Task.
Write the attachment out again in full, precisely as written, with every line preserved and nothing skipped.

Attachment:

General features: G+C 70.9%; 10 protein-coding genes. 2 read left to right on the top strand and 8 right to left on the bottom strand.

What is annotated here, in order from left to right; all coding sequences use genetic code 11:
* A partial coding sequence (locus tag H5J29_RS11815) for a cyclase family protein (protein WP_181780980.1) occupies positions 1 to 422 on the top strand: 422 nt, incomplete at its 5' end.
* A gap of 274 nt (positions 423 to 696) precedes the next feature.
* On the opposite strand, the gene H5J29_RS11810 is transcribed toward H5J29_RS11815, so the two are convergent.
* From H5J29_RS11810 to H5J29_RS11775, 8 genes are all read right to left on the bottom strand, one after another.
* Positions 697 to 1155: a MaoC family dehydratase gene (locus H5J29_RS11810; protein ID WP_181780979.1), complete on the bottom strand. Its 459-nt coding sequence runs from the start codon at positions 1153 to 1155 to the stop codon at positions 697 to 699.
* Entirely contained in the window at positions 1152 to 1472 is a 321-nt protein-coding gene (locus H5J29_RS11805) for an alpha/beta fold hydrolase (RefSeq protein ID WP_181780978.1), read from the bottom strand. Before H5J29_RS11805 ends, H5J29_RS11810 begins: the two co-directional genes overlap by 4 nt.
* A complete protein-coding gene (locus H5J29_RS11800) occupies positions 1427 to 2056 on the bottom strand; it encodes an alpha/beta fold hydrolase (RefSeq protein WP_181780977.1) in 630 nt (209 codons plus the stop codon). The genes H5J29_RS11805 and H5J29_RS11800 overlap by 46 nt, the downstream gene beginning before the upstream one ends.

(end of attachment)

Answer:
General features: G+C 70.9%; 10 protein-coding genes. 2 read left to right on the top strand and 8 right to left on the bottom strand.

What is annotated here, in order from left to right; all coding sequences use genetic code 11:
* A partial coding sequence (locus tag H5J29_RS11815) for a cyclase family protein (protein WP_181780980.1) occupies positions 1 to 422 on the top strand: 422 nt, incomplete at its 5' end.
* A gap of 274 nt (positions 423 to 696) precedes the next feature.
* On the opposite strand, the gene H5J29_RS11810 is transcribed toward H5J29_RS11815, so the two are convergent.
* From H5J29_RS11810 to H5J29_RS11775, 8 genes are all read right to left on the bottom strand, one after another.
* Positions 697 to 1155: a MaoC family dehydratase gene (locus H5J29_RS11810; protein ID WP_181780979.1), complete on the bottom strand. Its 459-nt coding sequence runs from the start codon at positions 1153 to 1155 to the stop codon at positions 697 to 699.
* Entirely contained in the window at positions 1152 to 1472 is a 321-nt protein-coding gene (locus H5J29_RS11805) for an alpha/beta fold hydrolase (RefSeq protein ID WP_181780978.1), read from the bottom strand. Before H5J29_RS11805 ends, H5J29_RS11810 begins: the two co-directional genes overlap by 4 nt.
* A complete protein-coding gene (locus H5J29_RS11800) occupies positions 1427 to 2056 on the bottom strand; it encodes an alpha/beta fold hydrolase (RefSeq protein WP_181780977.1) in 630 nt (209 codons plus the stop codon). The genes H5J29_RS11805 and H5J29_RS11800 overlap by 46 nt, the downstream gene beginning before the upstream one ends.